In January 1917 Gordon was transferred to the 5th Reserve Battalion and that same month he took a sniper’s course. Two months later he was drafted to a front line unit, the 20th Battalion, and sent to France. He joined them in the field on 14 April 1917, just as the Battle of Vimy Ridge was ending. After the capture of the ridge the Canadians stayed in the area holding the new front line and they took part in operations at Arleux and Fresnoy. Gordon was wounded near Fresnoy on 10 May, suffering a shell or gunshot wound to his left arm. He was taken to No. 18 Casualty Clearing Station then moved to No. 5 British Red Cross Hospital at Wimereux. From there he was evacuated to England on the hospital ship St. Denis and admitted to the 4th London General Hospital at Denmark Hill.
Gordon recovered in the hospital from 16 May until 22 June when he was discharged to duty with the 1st Central Ontario Regiment Depot. In July he suffered sunstroke and he spent three weeks in the Reading War Hospital. During that time his eyesight deteriorated, possibly a lingering effect from being injured by lightning. On 14 October he was admitted to the Westcliffe Eye and Ear Hospital and diagnosed with functional amblyopia as well as neurosis due to his lightning injury. A medical report recommended that he have two months leave and return to Canada for home service. Gordon embarked for Canada in November 1917 on the SS Saxonia, arriving in Halifax at the end of the month. He was discharged in Toronto on 28 January 1918, due to being medically unfit for further war service.
According to his obituary, Gordon spent most of the 1920s and 30s in the Northwest Territories and the Yukon. He was married in Strome, Alberta in 1925 to Mary Elizabeth Robertson. Gordon and Mary had two sons, Richard and Michael, both apparently born in the north. The family moved to British Columbia when the Second World War started. Gordon became a Major in the Royal Canadian Army Service Corps and Officer Commanding of the Pacific Command Water Transport Company. The unit was based in Vancouver and operated about 70 armed vessels that transported freight and supplies on the Pacific coast. Gordon was decorated with the Most Excellent Order of the British Empire in January 1946.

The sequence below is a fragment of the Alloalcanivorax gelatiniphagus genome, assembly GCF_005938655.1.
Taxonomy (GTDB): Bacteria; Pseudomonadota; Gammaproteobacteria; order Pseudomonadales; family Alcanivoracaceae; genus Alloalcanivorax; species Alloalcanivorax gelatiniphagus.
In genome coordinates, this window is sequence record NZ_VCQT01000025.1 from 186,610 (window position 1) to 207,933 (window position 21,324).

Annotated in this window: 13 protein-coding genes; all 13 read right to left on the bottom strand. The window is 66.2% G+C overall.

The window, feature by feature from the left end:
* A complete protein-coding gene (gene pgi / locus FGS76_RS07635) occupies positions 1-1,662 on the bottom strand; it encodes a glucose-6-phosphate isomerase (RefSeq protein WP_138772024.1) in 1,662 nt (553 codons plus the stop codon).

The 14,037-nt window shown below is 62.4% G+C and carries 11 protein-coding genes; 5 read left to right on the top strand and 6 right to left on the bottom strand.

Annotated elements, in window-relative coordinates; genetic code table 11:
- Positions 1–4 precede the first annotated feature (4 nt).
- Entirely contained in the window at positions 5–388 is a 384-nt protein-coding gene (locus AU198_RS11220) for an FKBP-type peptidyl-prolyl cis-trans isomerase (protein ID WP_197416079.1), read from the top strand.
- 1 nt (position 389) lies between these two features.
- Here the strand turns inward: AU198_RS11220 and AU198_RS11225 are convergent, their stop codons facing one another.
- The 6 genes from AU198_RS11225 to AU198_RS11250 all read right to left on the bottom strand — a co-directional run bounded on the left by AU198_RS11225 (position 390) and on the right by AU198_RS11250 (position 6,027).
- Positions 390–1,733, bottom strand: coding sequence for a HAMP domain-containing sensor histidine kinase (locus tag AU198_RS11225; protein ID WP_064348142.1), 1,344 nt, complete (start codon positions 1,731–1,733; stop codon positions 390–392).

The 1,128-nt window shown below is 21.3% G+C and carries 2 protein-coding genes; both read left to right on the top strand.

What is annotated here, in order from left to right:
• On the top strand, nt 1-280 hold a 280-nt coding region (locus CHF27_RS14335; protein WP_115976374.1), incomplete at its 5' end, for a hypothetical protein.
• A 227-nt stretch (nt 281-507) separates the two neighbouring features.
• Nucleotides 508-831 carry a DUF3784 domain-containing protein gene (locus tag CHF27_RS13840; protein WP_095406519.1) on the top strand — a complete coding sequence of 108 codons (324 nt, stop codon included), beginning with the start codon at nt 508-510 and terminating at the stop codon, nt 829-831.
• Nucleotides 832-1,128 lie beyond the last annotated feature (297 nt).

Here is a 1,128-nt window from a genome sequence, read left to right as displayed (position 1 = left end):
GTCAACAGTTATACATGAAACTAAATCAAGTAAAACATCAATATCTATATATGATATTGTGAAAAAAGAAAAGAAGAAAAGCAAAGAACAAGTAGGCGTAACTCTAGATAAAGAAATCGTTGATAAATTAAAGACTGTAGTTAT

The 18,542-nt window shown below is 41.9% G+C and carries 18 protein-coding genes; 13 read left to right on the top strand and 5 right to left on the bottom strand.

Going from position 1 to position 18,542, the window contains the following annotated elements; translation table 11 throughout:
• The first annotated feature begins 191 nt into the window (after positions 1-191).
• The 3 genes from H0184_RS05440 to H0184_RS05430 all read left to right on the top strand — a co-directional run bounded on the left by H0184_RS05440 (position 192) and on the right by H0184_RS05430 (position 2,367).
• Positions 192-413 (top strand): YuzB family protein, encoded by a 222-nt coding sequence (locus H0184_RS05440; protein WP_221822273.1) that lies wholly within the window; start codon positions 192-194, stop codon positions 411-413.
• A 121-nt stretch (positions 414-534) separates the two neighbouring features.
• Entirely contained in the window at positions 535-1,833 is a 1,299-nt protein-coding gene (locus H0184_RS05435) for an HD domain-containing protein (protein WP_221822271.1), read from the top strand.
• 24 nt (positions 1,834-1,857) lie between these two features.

After the war Gordon lived in Vancouver for about twenty years and worked in real estate. He and his wife retired to Ganges on Salt Spring Island around 1968. He was very involved in the community there, serving as president of the Gulf Islands Community Arts Council, secretary-treasurer of the local branch of the Royal Canadian Legion, secretary-treasurer of the Salt Spring Island Rotary Club and secretary of the Chamber of Commerce.
Gordon passed away at Lady Minto Hospital in Ganges on 18 April 1976, at age 79. Cremation followed and a memorial service was held on 21 April. He was survived by his wife, his two sons and six grandchildren.
By Becky Johnson
Photo at the top is the Order of the British Empire